This is a book that is extremely well written with the use of some incredibly well researched information. The way the facts are brought together and presented with such wonderful clarity is certain to inform and educate.
The book takes an in-depth study of the huge reliance the past and the present world leaders have been forced to place on their geographical locations.
From Russia, through China, the USA, Latin America, the Middle East, Africa, India and Pakistan, Europe, Japan and Korea, to the Arctic.
The reasons for many political decisions on World peace and prosperity are explained here. The information forecast, sometimes drifts from the reality of recent events but the forecast for the future prosperity and development of the individual nations is fascinating.
I would thoroughly recommend this book as a great learning experience.
FIRST LINE PROMPT ~ Bacon sandwiches always reminded her….
SHOCK LIFESTYLE CHANGE
by John Yeo
Bacon sandwiches always reminded her of the time she spent visiting a smallholding in the depths of rural Wales. Philip Jones was a hard worker on his land and managed to come close to self sufficiency in food.
My college roommate Patsy, his only daughter, would always extend an invitation to spend time with her family on this beautiful smallholding. Patsy was a tall girl, with long red hair and freckles all over her face and arms. We have always been inseparable friends.
Patsy stopped me in the quad one beautiful spring day. ‘Are you coming to stay with us again this year again Belle? you know you are always welcome. Dad always appreciates your help and we can enjoy ourselves in the village again. They still hold the Saturday dance in the village hall.’
Patsy had a habit of shortening my name from Annabelle
“Yes please! I can hardly wait.’
During the History lecture that afternoon my mind drifted over the coming visit. I was looking forward to playing with the farm animals again, feeding the chickens, walking the dogs and mucking out the pig sty. I had grown quite fond of the friendly single family pig, I always had time for Priscilla, I swear she was extremely intelligent and I would converse with her while I was in the sty.
The last two weeks at college passed in a blur, and we were soon on a passenger train speeding through the beautiful green hills and valleys that famously go to make up Wales. We were met at the village railway station by Mr Jones who shook my hand.
‘Hi Annabelle lovely to see you again.’
He gave his daughter a huge hug and smiling broadly
‘Hello Freckles! climb aboard both of you.’ Patsy frowned at this old nickname.
In contrast to Patsy, Mr Jones was a short, stocky, well muscled man, with an unruly mop of brown hair that he kept in place with a fashionable Barbour hat. He loaded our bags onto the vehicle and we were soon on our way.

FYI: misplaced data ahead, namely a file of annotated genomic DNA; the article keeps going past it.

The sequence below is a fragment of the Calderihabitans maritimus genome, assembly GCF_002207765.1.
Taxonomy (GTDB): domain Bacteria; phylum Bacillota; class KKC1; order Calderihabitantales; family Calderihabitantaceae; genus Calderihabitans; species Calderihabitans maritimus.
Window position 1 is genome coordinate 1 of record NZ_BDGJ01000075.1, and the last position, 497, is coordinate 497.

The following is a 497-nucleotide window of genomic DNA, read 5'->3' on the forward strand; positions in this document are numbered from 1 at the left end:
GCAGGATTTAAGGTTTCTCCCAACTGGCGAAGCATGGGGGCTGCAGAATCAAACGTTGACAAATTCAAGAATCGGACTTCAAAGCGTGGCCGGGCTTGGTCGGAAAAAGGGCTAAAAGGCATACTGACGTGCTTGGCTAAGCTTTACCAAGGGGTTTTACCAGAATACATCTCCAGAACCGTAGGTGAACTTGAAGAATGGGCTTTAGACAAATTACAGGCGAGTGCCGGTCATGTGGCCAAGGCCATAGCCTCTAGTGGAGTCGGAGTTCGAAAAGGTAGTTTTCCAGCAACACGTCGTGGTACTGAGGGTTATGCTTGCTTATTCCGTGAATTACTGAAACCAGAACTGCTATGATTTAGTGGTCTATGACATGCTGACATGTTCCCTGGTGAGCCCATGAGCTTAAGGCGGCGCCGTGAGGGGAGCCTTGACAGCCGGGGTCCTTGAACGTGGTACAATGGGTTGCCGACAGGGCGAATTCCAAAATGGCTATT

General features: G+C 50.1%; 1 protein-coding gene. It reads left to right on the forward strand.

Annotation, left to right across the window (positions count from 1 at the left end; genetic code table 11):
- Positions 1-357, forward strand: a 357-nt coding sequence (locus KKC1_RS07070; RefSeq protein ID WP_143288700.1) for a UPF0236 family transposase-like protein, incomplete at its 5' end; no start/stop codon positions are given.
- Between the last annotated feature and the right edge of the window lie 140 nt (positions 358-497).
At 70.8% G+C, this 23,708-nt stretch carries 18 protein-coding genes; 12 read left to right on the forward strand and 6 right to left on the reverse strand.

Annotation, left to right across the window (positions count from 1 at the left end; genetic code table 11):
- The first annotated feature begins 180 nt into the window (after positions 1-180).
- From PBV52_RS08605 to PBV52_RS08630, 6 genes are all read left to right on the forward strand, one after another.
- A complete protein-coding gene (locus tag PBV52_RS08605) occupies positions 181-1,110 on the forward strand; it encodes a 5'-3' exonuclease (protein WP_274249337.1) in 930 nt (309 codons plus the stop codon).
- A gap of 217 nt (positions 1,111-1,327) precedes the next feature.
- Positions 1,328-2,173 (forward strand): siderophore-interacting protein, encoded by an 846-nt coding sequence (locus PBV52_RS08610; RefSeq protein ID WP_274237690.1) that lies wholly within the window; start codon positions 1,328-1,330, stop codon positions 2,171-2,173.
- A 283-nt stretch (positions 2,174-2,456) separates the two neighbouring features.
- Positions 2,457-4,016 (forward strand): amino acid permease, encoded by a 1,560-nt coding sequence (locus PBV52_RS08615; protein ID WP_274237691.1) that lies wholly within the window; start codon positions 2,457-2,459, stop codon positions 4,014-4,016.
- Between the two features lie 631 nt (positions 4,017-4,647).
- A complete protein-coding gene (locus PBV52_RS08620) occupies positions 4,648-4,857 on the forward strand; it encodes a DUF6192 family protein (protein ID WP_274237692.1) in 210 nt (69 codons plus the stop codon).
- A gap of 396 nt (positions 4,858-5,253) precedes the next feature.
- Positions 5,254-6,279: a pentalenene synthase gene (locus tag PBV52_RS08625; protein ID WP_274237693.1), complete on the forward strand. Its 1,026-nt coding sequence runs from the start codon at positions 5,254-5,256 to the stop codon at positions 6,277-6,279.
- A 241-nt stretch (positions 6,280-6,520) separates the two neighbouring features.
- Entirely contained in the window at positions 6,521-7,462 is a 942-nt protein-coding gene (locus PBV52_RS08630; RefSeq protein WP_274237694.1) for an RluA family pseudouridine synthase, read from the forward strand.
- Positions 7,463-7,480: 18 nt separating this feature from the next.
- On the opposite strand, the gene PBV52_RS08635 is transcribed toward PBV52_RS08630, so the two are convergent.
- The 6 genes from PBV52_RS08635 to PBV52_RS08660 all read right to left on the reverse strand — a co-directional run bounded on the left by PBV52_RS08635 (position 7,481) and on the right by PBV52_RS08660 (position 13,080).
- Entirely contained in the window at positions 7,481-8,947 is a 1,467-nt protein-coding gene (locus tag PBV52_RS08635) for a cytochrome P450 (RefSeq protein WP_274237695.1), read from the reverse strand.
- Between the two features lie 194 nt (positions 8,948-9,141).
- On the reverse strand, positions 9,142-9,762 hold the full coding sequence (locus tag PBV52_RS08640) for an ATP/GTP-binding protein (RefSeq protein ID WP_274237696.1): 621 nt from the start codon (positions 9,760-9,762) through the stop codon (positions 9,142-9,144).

We arrived at the smallholding where we were greeted by Mrs Jones, with a large pot of tea, a huge plateful of bacon sandwiches and buttered scones. Mrs Jones was a beautiful lady, tall with long red hair; it was obvious which side of the family the freckled skin came from.
The bacon sandwiches were delicious and I couldn’t help enquiring after my friend Priscilla the family pig.
There was an embarrassed silence as Mr Jones pushed the plate of bacon sandwiches towards me and offered me another sandwich.
‘Such is the reality of life on a self sufficient smallholding.’
It was from that precise moment I became a life-long vegetarian.
PROMPT ~ Describe ways in which your character does or doesn’t show piety.
by John Yeo
An introduction is called for here. Allow me to introduce the obnoxious Dr. Ferdinand Dickus. A cold-hearted, uncaring scientist without piety of any description whatsoever. The Doctor was a firm believer in the Darwinian Theory of evolution, survival of the fittest. As far as the religious belief in any form of afterlife was concerned, there was no such thing. Dickus was an unbeliever. According to the logical scientific evidence, we were born on this earth with nothing and we would ultimately leave thIs earth with nothing. According to him the object of life on Earth is getting as much out of life on earth and to lIve as comfortably as possible in the process. Therefore he had no charitable inclinations at all. In total contrast, his Mother, Lady Esmeralda Dickus was a devout Christian who worshipped In the local church and was extremely well regarded by the local community for her charity donations
One foggy winter morning, he stepped out of his private helicopter onto the helipad located on the roof of his laboratory.
‘Good morning Sir!’ said his secretary, who immediately fell into step with him as they headed towards the entrance to the building.
‘Hello Dorinda! What’s new? Is anything pressing?’
‘Well Sir, there’s an urgent message for you to contact your Mother as quickly as possible.’
Minutes later Doctor Dickus got through to his home phone number which strangely, was answered by the familiar voice of the family doctor.
‘Bad news I’m afraid Sir. Your Mother has had a serious stroke and a massive heart attack, she’s extremely close to death. I’m afraid there’s little conventional medicine can do now. Your Mother’s living on borrowed time. Your daughter is present I’ll put her on the line.’
‘Daddy, I’m scared, please come home. They say the only hope is prayer. We are all desperately on our knees begging for a miracle. Please hurry!’
A few hours later the helicopter landed on the lawn at the family home. Doctor Dickus raced to his Mother’s bedside to discover she had made a miraculous recovery. Later everyone, including the Doctor, proclaimed her recovery was unexplainable. Most said it was certainly the work of God in answer to the prayers of the family. Afterwards in the fullness of time, Doctor Ferdinand Dickus became a devout believer.